• Fixed Price. The contractor’s fee is a set sum, regardless of cost of materials, labor, and supplies and regardless of the length of the project.

Your new home may very well be your biggest asset. Consequently, it is wise to pay an architect to design your new home complete with specifications describing the required quantity and quality of the materials in the project. Depending on the size and scope of your remodeling project, it may be necessary to employ the services of an architect, draftsman or designer.

Prior to entering into a written contract with a contractor, you must protect yourself from the possibility that the workmanship, in whole or in part, is substandard. The most effective way to do this is to insist that the Construction Agreement allow you to withhold a percentage of the contractor’s fee until the work is complete and done to your satisfaction. This is called “retainage”. Withholding 10 to 15 percent retainage is likely adequate but will be frowned upon by the contractor. It is unlikely that your contractor’s insurance will provide coverage for poor workmanship. Retaining a percentage of the contractor’s fee will encourage the contractor to remedy all defects and poor workmanship.

Generally speaking, Builders’ Risk insurance protects against accidental loss or damage to property during construction of the project. This type of coverage is obtained to protect the contractor from uncompleted work being destroyed, thereby requiring the contractor to rebuild on the ruins at its own expense. Some examples of such accidental losses or damages would be those caused by fire and weather.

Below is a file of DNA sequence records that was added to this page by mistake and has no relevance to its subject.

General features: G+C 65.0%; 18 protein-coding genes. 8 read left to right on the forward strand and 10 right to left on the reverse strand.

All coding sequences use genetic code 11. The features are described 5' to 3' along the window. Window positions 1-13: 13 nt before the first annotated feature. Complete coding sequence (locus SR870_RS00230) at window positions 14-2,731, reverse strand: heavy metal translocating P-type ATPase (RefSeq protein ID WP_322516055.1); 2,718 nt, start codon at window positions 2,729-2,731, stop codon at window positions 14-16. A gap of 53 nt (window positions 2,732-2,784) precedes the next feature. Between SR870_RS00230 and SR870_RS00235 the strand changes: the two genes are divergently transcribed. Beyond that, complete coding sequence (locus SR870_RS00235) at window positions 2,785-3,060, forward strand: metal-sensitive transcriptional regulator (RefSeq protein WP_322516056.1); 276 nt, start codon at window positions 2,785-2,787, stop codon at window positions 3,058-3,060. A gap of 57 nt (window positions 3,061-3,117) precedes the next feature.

Although you might think that the CGL policy would provide coverage for poor workmanship or for repairing defective materials, it likely does not. Such problems are considered to be “commercial risks” that are not passed on to the insurance company. To secure coverage for such problems would require that your contractor obtain a performance bond. Performance bonds are very costly and as a result are not common in the industry.

The CGL policy is designed to protect the contractor and you from tort liabilities that may arise during or after completion of the work. Such tort liabilities would be those that are not foreseen by the contractor’s work but flow directly or immediately as a result of that work. An example of such covered damages might be if a ceiling is improperly installed, causing it to collapse and injure someone. The injury to the person would be covered but not the repair of the ceiling itself. This underscores the importance of selecting a contractor that is established, financially sound and reputable and insisting on retaining a percentage of the contractor’s fee until the project is completed correctly.